For the first time since 2019, the Society for Advancing Business Editing and Writing (SABEW) met in person this year, but with a new twist.
Instead of the usual multiday conference full of networking and lectures, SABEW offered a smaller one afternoon conference of skills sessions and one-on-one coaching. Four University of Georgia journalism students attended the session in New York, which was called SkillUp SABEW, as part of a fellowship sponsored by UGA’s Cox Institute for Journalism Innovation, Management and Leadership.
Michael Banks, Jaqueline GaNun, Kate Hester and Lucinda Warnke were this year’s Cox-SABEW Fellows.
“SkillUp SABEW was a perfect conference. In one afternoon, we learned about tangible skills in quick but impactful sessions, had one-on-one coaching with industry leaders and were able to make lasting connections in a relaxed networking environment,” said Hester.
Warnke also walked away from the experience with renewed motivation, “I learned about the complexities of business journalism, but also how to understand and navigate those complexities with confidence,” she said.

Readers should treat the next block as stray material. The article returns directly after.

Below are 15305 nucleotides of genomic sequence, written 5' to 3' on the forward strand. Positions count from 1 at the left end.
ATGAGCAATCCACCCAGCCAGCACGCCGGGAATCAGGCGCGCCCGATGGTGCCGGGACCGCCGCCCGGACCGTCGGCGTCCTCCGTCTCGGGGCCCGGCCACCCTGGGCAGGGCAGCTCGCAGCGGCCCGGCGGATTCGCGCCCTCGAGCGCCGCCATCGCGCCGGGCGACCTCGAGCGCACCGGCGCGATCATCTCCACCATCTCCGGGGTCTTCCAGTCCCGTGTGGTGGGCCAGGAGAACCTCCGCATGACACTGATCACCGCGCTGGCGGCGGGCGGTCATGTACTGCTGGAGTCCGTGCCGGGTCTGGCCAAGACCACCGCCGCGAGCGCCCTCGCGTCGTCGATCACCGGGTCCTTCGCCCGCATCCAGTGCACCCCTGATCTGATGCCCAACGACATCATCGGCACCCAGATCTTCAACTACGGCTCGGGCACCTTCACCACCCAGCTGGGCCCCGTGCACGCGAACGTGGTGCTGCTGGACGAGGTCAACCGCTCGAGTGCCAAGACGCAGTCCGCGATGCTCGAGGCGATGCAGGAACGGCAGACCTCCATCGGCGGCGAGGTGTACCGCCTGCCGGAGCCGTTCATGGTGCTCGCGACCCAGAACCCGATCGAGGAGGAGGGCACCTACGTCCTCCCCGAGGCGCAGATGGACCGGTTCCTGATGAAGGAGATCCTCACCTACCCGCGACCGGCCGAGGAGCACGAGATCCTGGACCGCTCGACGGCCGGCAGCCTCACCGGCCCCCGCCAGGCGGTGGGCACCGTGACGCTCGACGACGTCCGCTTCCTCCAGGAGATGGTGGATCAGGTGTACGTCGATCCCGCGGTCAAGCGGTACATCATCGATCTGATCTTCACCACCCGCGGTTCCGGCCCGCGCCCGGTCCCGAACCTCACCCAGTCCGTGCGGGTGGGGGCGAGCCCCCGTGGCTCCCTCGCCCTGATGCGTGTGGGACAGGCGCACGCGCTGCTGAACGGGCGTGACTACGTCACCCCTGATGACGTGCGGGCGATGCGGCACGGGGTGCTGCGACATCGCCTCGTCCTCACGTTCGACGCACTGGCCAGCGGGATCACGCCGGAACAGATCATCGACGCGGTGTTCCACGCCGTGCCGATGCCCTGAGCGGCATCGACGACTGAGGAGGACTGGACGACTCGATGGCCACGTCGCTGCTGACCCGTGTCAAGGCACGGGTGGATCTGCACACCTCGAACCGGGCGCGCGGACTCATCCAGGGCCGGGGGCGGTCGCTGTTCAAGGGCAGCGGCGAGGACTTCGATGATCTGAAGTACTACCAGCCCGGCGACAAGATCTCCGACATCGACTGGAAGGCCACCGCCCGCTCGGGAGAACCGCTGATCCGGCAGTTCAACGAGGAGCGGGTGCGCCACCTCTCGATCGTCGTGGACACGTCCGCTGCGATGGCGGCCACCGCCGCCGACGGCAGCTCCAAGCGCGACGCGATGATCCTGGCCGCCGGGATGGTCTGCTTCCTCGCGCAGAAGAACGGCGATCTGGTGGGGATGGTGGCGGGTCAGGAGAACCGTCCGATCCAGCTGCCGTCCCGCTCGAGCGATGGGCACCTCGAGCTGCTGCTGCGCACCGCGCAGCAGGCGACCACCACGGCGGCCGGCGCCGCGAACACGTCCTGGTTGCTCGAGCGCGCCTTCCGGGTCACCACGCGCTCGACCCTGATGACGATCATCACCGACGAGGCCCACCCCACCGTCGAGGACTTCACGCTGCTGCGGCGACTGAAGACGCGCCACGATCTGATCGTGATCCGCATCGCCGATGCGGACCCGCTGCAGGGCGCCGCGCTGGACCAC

The one-on-one coaching session was a new addition to the conference. The students collectively agreed that their biggest takeaways came from the coaching.
“Getting feedback about my clips and resume also prepared me to apply for internships and jobs in the coming months, and allowed me to connect with industry professionals,” said Warnke.
The students also had the opportunity to meet with several UGA alumni over lunches and dinner, tour Fox Business and the Wall Street Journal and meet with editors of Barron’s.
“It was incredible getting to connect with UGA alumni who are all making a name for themselves in the industry. As someone nearing graduation, it was incredible to see how strong the Grady and UGA community is in a completely new city,” said Banks.
GaNun called the experience “a highlight of my fall semester,” adding that she was grateful for the opportunity to meet UGA alumni and spend the day working on business journalism skills at The Wall Street Journal. “I learned a lot and am excited to continue to hone my journalistic skills,” said GaNun.
The UGA students also had an opportunity to connect with journalism students from The University of Missouri, New York University and The University of South Carolina.
Banks said it was his first chance to meet journalism students from other universities.
“It’s always a healthy change of perspective getting to learn about how other college newsrooms operate throughout the country and getting to meet impact-driven folks who will someday become my peers in the industry,” he said.